he had a book to read too so I’m not that awful a girlfriend, I promise).
Set largely in France in 1803, this elaborates on Baroness
Orczy’s The Scarlet Pimpernel (which,
by the way, I now really want to
read!). The titular character of
Baroness Orczy’s work has now retired, with the younger Sir Percy Blakeney
stepping into his stealthy shoes as the Purple Gentian, aiding the French
resistance against Napoleon one cloak-swirling mission at a time. Words can not express how much I loved Sir
Percy Blakeney. He is the epitome of ‘dashing’
and everything you could possibly want from a necessarily duplicitous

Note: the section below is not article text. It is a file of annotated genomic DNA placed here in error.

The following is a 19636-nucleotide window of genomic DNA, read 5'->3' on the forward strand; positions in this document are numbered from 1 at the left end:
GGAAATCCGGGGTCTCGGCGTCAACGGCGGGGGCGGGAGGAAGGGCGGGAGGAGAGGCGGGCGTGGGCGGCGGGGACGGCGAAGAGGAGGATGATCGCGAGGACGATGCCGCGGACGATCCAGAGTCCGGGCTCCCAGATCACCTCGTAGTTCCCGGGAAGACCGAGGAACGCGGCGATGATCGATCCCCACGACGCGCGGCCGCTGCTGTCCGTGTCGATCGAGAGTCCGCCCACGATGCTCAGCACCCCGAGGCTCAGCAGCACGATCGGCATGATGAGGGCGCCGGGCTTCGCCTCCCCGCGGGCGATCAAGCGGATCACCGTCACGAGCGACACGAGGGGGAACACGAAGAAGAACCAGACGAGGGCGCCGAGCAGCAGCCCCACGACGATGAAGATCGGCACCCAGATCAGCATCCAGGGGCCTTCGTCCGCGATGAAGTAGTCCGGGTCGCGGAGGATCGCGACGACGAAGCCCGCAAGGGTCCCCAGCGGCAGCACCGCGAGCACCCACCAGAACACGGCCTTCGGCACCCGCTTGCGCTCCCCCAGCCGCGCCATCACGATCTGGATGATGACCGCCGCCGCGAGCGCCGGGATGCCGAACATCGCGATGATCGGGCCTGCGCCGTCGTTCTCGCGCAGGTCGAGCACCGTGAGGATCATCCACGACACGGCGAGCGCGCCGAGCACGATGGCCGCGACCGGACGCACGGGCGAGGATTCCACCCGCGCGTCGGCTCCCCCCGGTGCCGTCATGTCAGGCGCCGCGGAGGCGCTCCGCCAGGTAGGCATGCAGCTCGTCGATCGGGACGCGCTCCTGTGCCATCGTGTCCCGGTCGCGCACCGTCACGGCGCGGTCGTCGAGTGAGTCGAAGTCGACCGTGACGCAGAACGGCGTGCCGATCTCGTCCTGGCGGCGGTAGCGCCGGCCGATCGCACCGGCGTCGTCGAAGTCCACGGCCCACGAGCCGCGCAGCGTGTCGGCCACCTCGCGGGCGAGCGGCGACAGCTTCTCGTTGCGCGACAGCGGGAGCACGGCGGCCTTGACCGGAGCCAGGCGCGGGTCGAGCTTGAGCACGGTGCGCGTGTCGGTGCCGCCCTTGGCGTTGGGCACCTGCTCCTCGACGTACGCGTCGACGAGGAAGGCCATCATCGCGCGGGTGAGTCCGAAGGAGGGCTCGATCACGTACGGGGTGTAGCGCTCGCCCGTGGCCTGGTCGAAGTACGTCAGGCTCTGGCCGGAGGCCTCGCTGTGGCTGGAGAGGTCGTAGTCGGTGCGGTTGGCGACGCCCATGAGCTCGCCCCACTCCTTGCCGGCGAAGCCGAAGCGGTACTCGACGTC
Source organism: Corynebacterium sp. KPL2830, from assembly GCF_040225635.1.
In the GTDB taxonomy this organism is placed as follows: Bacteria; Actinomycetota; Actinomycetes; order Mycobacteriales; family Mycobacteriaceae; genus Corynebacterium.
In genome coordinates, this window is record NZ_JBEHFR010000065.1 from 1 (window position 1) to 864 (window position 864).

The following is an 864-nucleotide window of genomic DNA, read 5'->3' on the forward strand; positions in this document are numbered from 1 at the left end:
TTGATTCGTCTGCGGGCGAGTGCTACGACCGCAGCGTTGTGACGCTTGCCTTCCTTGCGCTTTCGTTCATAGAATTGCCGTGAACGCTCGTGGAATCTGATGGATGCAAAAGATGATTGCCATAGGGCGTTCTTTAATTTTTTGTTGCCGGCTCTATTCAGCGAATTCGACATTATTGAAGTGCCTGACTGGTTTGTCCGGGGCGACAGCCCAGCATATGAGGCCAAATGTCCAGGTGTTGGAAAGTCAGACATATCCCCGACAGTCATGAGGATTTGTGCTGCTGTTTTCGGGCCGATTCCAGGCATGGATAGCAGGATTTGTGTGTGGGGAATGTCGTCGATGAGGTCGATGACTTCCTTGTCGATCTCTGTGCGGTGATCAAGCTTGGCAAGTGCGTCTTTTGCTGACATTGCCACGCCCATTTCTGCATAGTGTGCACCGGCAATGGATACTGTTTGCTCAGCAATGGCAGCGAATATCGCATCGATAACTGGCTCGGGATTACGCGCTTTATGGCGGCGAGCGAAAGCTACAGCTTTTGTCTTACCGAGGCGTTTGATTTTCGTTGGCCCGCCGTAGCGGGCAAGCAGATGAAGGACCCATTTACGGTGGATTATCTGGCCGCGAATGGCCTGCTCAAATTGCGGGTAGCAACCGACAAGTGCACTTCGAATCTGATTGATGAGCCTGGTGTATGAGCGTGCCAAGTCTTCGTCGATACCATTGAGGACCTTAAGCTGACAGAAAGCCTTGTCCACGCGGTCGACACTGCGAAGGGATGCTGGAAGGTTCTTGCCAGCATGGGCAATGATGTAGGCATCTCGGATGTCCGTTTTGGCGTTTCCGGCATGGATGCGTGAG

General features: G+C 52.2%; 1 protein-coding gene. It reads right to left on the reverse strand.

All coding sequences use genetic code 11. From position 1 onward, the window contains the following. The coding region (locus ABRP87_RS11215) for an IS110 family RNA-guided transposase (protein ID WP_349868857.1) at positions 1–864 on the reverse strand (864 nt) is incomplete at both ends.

hero. Since a significant portion of the
book is told from his perspective, there’s plenty of time to get to know the
spy. I actually think that the split
narrative is what makes this book work so well.
Don’t get me wrong, Amy is great but I liked the behind-the-scenes look
at the Purple Gentian’s escapades and his perspective did add a certain level
of maturity to the whole thing that was a good balance to Amy’s naivety.
So, Amy. When she
first starting narrating, I wasn’t convinced that I was going to like her. She drags her life-long friend Jane around
like a sidekick and comes across as a bit immature and a lot petulant. They in fact end up in France because Amy is
looking for “adventure” and a way to contribute to the French resistance. As the novel went along, though, I couldn’t
help but like her. She’s impulsive and
brave, regularly makes the wrong choices and then tries desperately hard to